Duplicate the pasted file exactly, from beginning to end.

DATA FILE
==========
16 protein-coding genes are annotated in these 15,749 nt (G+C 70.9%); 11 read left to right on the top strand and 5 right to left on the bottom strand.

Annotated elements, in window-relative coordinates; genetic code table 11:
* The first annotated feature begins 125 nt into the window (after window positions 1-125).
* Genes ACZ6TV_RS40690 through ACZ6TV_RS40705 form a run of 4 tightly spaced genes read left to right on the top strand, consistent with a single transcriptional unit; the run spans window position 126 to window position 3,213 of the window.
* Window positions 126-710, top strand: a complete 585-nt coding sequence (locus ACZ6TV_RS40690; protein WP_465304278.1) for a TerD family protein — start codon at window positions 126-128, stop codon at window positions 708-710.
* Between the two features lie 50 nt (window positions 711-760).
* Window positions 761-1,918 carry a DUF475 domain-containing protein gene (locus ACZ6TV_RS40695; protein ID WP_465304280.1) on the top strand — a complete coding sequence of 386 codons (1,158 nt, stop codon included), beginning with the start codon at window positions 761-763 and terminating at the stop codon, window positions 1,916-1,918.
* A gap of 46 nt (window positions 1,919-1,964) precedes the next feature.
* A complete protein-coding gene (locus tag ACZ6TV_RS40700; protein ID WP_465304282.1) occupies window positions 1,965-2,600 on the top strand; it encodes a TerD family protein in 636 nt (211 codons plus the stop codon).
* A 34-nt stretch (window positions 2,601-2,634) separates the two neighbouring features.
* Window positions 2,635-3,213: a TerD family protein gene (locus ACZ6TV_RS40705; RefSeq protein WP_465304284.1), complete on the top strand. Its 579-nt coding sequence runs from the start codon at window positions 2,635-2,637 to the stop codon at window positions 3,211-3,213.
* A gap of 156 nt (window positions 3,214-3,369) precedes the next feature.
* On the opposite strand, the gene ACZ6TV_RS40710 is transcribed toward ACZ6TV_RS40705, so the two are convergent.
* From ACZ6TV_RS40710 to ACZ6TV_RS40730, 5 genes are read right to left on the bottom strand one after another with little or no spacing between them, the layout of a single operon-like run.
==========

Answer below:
16 protein-coding genes are annotated in these 15,749 nt (G+C 70.9%); 11 read left to right on the top strand and 5 right to left on the bottom strand.

Annotated elements, in window-relative coordinates; genetic code table 11:
* The first annotated feature begins 125 nt into the window (after window positions 1-125).
* Genes ACZ6TV_RS40690 through ACZ6TV_RS40705 form a run of 4 tightly spaced genes read left to right on the top strand, consistent with a single transcriptional unit; the run spans window position 126 to window position 3,213 of the window.
* Window positions 126-710, top strand: a complete 585-nt coding sequence (locus ACZ6TV_RS40690; protein WP_465304278.1) for a TerD family protein — start codon at window positions 126-128, stop codon at window positions 708-710.
* Between the two features lie 50 nt (window positions 711-760).
* Window positions 761-1,918 carry a DUF475 domain-containing protein gene (locus ACZ6TV_RS40695; protein ID WP_465304280.1) on the top strand — a complete coding sequence of 386 codons (1,158 nt, stop codon included), beginning with the start codon at window positions 761-763 and terminating at the stop codon, window positions 1,916-1,918.
* A gap of 46 nt (window positions 1,919-1,964) precedes the next feature.
* A complete protein-coding gene (locus tag ACZ6TV_RS40700; protein ID WP_465304282.1) occupies window positions 1,965-2,600 on the top strand; it encodes a TerD family protein in 636 nt (211 codons plus the stop codon).
* A 34-nt stretch (window positions 2,601-2,634) separates the two neighbouring features.
* Window positions 2,635-3,213: a TerD family protein gene (locus ACZ6TV_RS40705; RefSeq protein WP_465304284.1), complete on the top strand. Its 579-nt coding sequence runs from the start codon at window positions 2,635-2,637 to the stop codon at window positions 3,211-3,213.
* A gap of 156 nt (window positions 3,214-3,369) precedes the next feature.
* On the opposite strand, the gene ACZ6TV_RS40710 is transcribed toward ACZ6TV_RS40705, so the two are convergent.
* From ACZ6TV_RS40710 to ACZ6TV_RS40730, 5 genes are read right to left on the bottom strand one after another with little or no spacing between them, the layout of a single operon-like run.